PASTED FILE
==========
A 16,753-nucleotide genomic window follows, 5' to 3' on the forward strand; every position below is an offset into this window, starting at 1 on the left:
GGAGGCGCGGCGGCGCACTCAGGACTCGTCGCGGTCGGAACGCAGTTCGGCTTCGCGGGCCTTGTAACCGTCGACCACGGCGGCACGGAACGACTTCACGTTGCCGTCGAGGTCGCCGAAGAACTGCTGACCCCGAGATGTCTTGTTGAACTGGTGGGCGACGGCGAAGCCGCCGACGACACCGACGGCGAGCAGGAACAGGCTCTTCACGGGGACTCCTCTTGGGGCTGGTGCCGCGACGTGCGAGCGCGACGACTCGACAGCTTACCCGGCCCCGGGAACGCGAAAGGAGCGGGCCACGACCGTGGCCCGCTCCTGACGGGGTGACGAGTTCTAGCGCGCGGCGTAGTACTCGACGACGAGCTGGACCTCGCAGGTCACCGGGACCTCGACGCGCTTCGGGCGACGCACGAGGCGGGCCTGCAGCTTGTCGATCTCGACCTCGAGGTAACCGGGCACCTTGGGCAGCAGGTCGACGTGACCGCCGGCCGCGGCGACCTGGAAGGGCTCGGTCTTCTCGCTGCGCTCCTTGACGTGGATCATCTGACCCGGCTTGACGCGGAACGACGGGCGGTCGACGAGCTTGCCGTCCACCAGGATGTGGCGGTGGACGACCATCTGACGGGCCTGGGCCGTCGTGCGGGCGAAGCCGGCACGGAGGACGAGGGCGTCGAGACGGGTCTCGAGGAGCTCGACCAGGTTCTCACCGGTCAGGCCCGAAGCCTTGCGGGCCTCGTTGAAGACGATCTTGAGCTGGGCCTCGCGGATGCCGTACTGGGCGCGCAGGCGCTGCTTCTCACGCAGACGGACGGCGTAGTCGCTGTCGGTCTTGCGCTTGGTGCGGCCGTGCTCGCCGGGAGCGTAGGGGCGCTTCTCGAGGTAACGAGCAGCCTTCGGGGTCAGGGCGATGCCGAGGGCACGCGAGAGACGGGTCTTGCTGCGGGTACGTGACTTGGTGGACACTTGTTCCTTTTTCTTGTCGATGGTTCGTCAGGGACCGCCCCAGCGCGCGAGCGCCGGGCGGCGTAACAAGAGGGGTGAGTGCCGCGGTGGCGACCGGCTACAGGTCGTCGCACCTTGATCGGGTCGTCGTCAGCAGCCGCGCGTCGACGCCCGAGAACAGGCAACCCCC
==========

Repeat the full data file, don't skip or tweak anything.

A 16,753-nucleotide genomic window follows, 5' to 3' on the forward strand; every position below is an offset into this window, starting at 1 on the left:
GGAGGCGCGGCGGCGCACTCAGGACTCGTCGCGGTCGGAACGCAGTTCGGCTTCGCGGGCCTTGTAACCGTCGACCACGGCGGCACGGAACGACTTCACGTTGCCGTCGAGGTCGCCGAAGAACTGCTGACCCCGAGATGTCTTGTTGAACTGGTGGGCGACGGCGAAGCCGCCGACGACACCGACGGCGAGCAGGAACAGGCTCTTCACGGGGACTCCTCTTGGGGCTGGTGCCGCGACGTGCGAGCGCGACGACTCGACAGCTTACCCGGCCCCGGGAACGCGAAAGGAGCGGGCCACGACCGTGGCCCGCTCCTGACGGGGTGACGAGTTCTAGCGCGCGGCGTAGTACTCGACGACGAGCTGGACCTCGCAGGTCACCGGGACCTCGACGCGCTTCGGGCGACGCACGAGGCGGGCCTGCAGCTTGTCGATCTCGACCTCGAGGTAACCGGGCACCTTGGGCAGCAGGTCGACGTGACCGCCGGCCGCGGCGACCTGGAAGGGCTCGGTCTTCTCGCTGCGCTCCTTGACGTGGATCATCTGACCCGGCTTGACGCGGAACGACGGGCGGTCGACGAGCTTGCCGTCCACCAGGATGTGGCGGTGGACGACCATCTGACGGGCCTGGGCCGTCGTGCGGGCGAAGCCGGCACGGAGGACGAGGGCGTCGAGACGGGTCTCGAGGAGCTCGACCAGGTTCTCACCGGTCAGGCCCGAAGCCTTGCGGGCCTCGTTGAAGACGATCTTGAGCTGGGCCTCGCGGATGCCGTACTGGGCGCGCAGGCGCTGCTTCTCACGCAGACGGACGGCGTAGTCGCTGTCGGTCTTGCGCTTGGTGCGGCCGTGCTCGCCGGGAGCGTAGGGGCGCTTCTCGAGGTAACGAGCAGCCTTCGGGGTCAGGGCGATGCCGAGGGCACGCGAGAGACGGGTCTTGCTGCGGGTACGTGACTTGGTGGACACTTGTTCCTTTTTCTTGTCGATGGTTCGTCAGGGACCGCCCCAGCGCGCGAGCGCCGGGCGGCGTAACAAGAGGGGTGAGTGCCGCGGTGGCGACCGGCTACAGGTCGTCGCACCTTGATCGGGTCGTCGTCAGCAGCCGCGCGTCGACGCCCGAGAACAGGCAACCCCC